Excellent Ingredient of the Week
You should have no trouble finding bok choy at the market all year round. Look for a plant with firm stalks that is free of brown spots. Wrapped in paper towels and stored in the vegetable crisper section of the refrigerator, bok choy should keep for up to a week. There is baby and full grown Bok choy, both are delicious.For salad I recommend baby bok choy, its more tender. When the time comes to start cooking, you'll find that bok choy is extremely adaptable. Boiling, steaming, stir-frying and even deep-frying are all possibilities. What ever cooking method you choose, be sure not to overcook the bok choy - the stalks should be tender and the leaves just wilted. The veggie is packed with vitamins A and C — one cup of cooked bok choy provides more than 100% of the recommended dietary allowance of A, and close to two-thirds the RDA of C.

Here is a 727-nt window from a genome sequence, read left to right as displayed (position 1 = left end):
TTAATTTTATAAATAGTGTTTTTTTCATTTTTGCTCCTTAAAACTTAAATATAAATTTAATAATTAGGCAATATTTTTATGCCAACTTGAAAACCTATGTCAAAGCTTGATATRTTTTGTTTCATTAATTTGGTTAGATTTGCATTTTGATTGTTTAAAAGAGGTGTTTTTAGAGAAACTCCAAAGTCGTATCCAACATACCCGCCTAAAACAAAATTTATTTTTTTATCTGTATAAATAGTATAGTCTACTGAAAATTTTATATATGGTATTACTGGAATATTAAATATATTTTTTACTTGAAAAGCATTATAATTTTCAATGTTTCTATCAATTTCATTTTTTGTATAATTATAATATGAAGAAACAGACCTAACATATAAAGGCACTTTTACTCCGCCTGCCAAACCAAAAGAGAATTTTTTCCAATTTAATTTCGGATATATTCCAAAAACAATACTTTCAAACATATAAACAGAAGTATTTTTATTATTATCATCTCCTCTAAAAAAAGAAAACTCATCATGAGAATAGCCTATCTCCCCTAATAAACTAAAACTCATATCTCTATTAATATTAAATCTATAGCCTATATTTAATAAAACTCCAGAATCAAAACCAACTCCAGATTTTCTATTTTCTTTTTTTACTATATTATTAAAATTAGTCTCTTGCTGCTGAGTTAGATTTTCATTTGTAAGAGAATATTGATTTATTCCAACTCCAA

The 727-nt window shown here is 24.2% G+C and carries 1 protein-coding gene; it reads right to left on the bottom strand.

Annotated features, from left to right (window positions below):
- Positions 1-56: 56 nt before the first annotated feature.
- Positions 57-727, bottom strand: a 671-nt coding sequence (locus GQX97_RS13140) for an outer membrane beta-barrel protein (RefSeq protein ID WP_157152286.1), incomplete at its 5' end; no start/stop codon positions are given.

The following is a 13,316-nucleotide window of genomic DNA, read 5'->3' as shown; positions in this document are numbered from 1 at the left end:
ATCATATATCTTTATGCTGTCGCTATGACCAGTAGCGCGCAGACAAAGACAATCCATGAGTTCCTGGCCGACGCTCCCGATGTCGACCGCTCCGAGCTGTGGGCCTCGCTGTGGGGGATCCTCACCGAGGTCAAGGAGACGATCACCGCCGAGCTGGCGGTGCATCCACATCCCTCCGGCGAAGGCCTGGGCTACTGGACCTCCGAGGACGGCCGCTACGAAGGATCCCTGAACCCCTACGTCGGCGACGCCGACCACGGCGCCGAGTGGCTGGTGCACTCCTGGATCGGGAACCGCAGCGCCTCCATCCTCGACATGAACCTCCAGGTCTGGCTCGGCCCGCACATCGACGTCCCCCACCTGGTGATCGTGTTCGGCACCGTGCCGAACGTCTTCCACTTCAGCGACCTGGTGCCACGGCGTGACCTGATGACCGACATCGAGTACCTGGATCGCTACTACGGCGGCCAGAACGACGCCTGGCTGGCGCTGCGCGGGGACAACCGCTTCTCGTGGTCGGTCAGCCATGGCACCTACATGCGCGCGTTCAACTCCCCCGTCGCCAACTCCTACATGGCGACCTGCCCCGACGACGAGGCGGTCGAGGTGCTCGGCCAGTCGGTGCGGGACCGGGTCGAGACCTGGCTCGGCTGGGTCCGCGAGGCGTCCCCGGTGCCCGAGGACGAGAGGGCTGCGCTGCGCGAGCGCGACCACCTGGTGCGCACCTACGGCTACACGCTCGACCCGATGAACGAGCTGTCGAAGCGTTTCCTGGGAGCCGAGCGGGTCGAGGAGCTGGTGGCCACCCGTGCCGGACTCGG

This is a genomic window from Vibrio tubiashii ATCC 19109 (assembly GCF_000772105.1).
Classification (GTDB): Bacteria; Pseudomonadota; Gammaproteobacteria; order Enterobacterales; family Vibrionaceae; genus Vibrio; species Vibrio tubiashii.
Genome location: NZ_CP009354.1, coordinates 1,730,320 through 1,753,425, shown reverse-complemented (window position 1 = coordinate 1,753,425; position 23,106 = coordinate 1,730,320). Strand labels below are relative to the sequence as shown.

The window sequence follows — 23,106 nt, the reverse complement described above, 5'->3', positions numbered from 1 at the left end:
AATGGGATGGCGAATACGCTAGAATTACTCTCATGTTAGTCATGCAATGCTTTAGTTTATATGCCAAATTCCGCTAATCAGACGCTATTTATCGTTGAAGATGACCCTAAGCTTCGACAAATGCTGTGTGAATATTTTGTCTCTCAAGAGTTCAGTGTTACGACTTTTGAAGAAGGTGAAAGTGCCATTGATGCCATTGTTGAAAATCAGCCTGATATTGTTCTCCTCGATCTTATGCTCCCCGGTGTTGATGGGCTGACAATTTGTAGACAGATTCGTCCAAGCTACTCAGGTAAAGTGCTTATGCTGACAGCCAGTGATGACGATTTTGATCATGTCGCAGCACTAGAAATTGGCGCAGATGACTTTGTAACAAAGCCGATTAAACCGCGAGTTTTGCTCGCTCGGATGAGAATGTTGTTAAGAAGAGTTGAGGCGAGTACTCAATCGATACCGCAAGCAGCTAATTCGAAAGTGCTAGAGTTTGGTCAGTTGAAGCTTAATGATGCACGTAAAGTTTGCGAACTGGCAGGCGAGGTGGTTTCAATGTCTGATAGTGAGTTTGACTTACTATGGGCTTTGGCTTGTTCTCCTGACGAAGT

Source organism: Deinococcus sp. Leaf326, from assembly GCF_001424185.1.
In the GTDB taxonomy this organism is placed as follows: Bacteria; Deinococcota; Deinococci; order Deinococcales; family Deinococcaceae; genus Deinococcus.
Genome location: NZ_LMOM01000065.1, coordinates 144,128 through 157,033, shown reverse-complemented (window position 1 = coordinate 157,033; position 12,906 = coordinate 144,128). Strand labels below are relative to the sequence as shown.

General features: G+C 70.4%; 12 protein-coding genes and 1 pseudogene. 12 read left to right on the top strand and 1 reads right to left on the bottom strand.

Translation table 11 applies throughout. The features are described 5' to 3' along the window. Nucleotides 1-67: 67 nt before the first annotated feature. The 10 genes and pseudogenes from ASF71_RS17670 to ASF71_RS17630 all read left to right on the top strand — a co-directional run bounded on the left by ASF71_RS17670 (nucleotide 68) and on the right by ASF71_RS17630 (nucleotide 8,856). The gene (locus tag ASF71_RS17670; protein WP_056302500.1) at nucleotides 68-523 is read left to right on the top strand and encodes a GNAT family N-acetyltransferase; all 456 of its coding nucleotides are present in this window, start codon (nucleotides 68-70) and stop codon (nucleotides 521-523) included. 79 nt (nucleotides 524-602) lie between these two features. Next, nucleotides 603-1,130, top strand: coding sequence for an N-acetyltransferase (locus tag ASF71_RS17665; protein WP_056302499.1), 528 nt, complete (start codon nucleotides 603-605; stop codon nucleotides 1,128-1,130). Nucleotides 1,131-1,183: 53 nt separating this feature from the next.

Most people eat it cooked but it is an excellent salad green....
Bok Choy SaladIngredients for dressing
1/4 cup olive oil
1/4 cup toasted sesame oil
1/4 cup rice wine vinegar
1/3 cup white sugar
3 tablespoons soy sauce
UPDATE Reader Melvin Detroit suggests upping the vinegar for a little more punch and using a different sweetener like agave syrup or honey. I also think adding a little something spicy like sambal would be great. Vinaigrettes like this are endlessly customizable — have it your way!
Ingredients for salad
2 bunches baby bok choy, cleaned and sliced
1 bunch green onions, chopped
1/4 cup cashews, toasted
1 orange sectioned
homemade wonton noodles (optional)
In a glass jar with a lid, mix together olive oil, sesame oil, rice vinegar, sugar, and soy sauce. Close the lid, and shake until well mixed. Combine the bok choy, green onions, cashews, orange segments, in a salad bowl. Toss with dressing, top with wonton noodles and serve. To make wonton noodles, buy a pack of wonton wrappers in the market, cut into slivers and deep fry. They make a great snack and we New Yorkers love them in their wonton soup!